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National Broadband, Leadership or Procrastination

There is no doubt that any national infrastructure plan of the magnitude of national broadband networks as they are currently rolled out in 9 countries and which policies have been put in place in another 110 countries will have questions attached to it. Furthermore, this infrastructure is being developed for the digital economy, which, in itself, is a fast-moving world. Five years ago there were no smartphones, tablets, mobile apps or smart TVs. And nowhere in the world were there any large-scale e-education, M2M or e-health projects underway. These changes all occurred during the last five years. Making any predictions 2 or 3 years ahead, let alone 5 or 10 years, will be very risky, inaccurate and will lead to endless debates about the multitudes of possible scenarios.

During the same last five years significant sections of our society have experienced major difficulties—the GFC, the political crises in many countries and the environmental crisis are some of these issues, but one can add ageing populations without the appropriate staffing levels available, poverty without economic prospects, the massive changes required in education, and the effects of population growth in developing countries. In the future that lies ahead, none of these issues can be managed in the traditional way. Broadband cannot solve these problems, but without a high quality broadband infrastructure none of them will be solved anyway.

What is needed from politicians and other decision-makers is leadership. We elect or appoint these people to come up with innovative solutions that enable us to advance as a society.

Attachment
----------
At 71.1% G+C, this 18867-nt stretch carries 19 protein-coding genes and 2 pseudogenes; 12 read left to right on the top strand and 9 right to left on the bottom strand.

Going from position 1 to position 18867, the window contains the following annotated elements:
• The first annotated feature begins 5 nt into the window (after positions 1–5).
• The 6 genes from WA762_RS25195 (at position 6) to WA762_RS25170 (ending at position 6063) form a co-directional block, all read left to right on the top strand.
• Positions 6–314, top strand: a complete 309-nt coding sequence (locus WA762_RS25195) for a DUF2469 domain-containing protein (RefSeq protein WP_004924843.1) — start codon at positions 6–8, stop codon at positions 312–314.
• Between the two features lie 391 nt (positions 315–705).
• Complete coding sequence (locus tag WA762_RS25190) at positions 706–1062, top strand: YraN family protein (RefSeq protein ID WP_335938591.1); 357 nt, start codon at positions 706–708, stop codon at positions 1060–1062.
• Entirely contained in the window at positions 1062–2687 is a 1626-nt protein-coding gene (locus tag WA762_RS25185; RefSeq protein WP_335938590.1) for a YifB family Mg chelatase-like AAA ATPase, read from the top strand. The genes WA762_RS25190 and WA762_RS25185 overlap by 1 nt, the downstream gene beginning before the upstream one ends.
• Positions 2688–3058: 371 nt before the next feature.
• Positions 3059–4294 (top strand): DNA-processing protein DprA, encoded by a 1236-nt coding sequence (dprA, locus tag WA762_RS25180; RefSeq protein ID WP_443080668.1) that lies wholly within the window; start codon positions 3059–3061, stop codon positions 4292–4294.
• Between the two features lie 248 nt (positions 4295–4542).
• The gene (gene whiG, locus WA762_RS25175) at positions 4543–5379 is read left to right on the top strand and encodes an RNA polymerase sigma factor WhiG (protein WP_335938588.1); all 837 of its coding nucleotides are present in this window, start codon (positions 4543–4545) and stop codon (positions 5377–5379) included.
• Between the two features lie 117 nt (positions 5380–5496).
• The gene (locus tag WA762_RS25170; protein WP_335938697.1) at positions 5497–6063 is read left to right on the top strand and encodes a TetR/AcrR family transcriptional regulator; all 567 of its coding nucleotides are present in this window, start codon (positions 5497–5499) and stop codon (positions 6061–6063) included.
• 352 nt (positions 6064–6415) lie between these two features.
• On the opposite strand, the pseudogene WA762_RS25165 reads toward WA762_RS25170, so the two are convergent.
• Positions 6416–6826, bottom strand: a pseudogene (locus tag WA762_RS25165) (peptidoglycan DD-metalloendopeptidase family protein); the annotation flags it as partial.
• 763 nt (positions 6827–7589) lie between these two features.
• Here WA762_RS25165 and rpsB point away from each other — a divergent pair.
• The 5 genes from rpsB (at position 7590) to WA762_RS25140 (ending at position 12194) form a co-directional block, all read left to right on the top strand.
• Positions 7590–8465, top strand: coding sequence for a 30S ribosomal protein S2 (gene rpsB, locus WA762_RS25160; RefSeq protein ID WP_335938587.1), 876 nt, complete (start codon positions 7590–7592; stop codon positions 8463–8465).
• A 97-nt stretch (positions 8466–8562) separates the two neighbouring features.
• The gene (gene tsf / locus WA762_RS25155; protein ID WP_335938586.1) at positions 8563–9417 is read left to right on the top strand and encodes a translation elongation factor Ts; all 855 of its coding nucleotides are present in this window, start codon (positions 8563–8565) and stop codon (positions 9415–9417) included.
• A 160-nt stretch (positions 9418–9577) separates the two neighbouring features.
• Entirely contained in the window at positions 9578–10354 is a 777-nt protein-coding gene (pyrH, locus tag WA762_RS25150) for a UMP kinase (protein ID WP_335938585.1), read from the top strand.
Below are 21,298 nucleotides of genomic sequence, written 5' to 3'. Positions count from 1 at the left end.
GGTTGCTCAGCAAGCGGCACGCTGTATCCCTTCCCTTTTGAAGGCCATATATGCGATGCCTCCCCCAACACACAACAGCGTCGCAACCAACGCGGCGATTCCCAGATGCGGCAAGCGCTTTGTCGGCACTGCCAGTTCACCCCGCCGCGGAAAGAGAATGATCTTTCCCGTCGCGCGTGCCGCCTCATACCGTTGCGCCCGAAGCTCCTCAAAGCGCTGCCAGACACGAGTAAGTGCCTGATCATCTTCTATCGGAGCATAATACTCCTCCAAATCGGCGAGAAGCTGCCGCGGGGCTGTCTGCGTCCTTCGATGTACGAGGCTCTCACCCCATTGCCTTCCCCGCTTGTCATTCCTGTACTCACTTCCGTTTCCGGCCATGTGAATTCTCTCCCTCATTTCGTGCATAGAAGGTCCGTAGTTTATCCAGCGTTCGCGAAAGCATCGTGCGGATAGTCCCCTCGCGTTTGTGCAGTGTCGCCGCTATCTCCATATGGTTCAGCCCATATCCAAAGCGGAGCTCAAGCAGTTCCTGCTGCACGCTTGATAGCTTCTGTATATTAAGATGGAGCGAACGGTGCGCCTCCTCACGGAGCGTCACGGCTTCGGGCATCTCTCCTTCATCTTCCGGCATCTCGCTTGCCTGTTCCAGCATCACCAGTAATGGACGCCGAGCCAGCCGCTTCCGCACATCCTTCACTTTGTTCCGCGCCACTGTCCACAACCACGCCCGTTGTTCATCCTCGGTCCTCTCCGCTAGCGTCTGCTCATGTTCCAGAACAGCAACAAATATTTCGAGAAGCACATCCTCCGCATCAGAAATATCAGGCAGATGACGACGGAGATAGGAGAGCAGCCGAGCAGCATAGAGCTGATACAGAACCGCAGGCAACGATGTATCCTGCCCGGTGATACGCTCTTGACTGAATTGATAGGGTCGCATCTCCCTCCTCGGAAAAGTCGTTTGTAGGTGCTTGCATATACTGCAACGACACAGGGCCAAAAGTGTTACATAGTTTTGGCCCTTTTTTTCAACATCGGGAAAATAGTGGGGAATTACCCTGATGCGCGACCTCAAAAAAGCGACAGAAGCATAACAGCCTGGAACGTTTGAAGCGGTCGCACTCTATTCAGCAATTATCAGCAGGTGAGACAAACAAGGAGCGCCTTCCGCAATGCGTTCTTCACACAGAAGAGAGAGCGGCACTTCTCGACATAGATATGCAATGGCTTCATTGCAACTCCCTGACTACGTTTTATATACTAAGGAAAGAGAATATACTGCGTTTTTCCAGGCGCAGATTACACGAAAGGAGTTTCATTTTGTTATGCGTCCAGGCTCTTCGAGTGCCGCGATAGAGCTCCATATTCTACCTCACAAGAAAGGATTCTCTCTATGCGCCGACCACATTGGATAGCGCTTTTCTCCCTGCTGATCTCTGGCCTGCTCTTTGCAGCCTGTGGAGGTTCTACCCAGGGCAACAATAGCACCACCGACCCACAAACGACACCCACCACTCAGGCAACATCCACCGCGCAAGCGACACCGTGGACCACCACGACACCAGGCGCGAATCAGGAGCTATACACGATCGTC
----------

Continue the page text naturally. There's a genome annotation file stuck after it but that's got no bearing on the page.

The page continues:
Leadership needs to be balanced against an endless process of procrastination, worldwide, in reforming societies and economies to better address the GFC, climate change, healthcare, education and infrastructure requirements. This is occurring partly because sector and industry transformation does not favour incumbent sectors and industries and they will try to stop these changes, or delay them for as long as possible. We see plenty of examples of this in the response to changes forced upon them by the digital economy in sectors such as retail, energy, telecoms, banking, media, publishing, etc. And one of the tools frequently used to procrastinate is a request for a cost benefit analysis (CBA).

Leadership also means daring to take decisions and sticking to them. If needed, national broadband policies need to have enough flexibility attached to them in order to make changes where and when it makes sense during the roll our process. There is no shame attached to recognising the need to make adjustments. Supported by a solid vision and strategy these policies should not be dogmatic; the market is far too dynamic for that. However, changing the original vision and strategy based on politics or the interests of vested interests is not good leadership.

Now I am certainly not saying the CBAs are useless or that they should not be undertaken. What I am arguing for is a balanced approach between vision and leadership and conservative management of the issues.

According to the UN, there are now 119 countries around the world that have accepted national broadband policies. None of these countries’ policies are identical; they are all different—they reflect the political, social, economical, financial and geographical conditions that prevail in each case. However all agree that a broadband infrastructure is needed to face the economic and social challenges that each country is facing, and the broadband infrastructure is perceived by all to be critical for the development of the digital economy, healthcare, education, e-government and so on.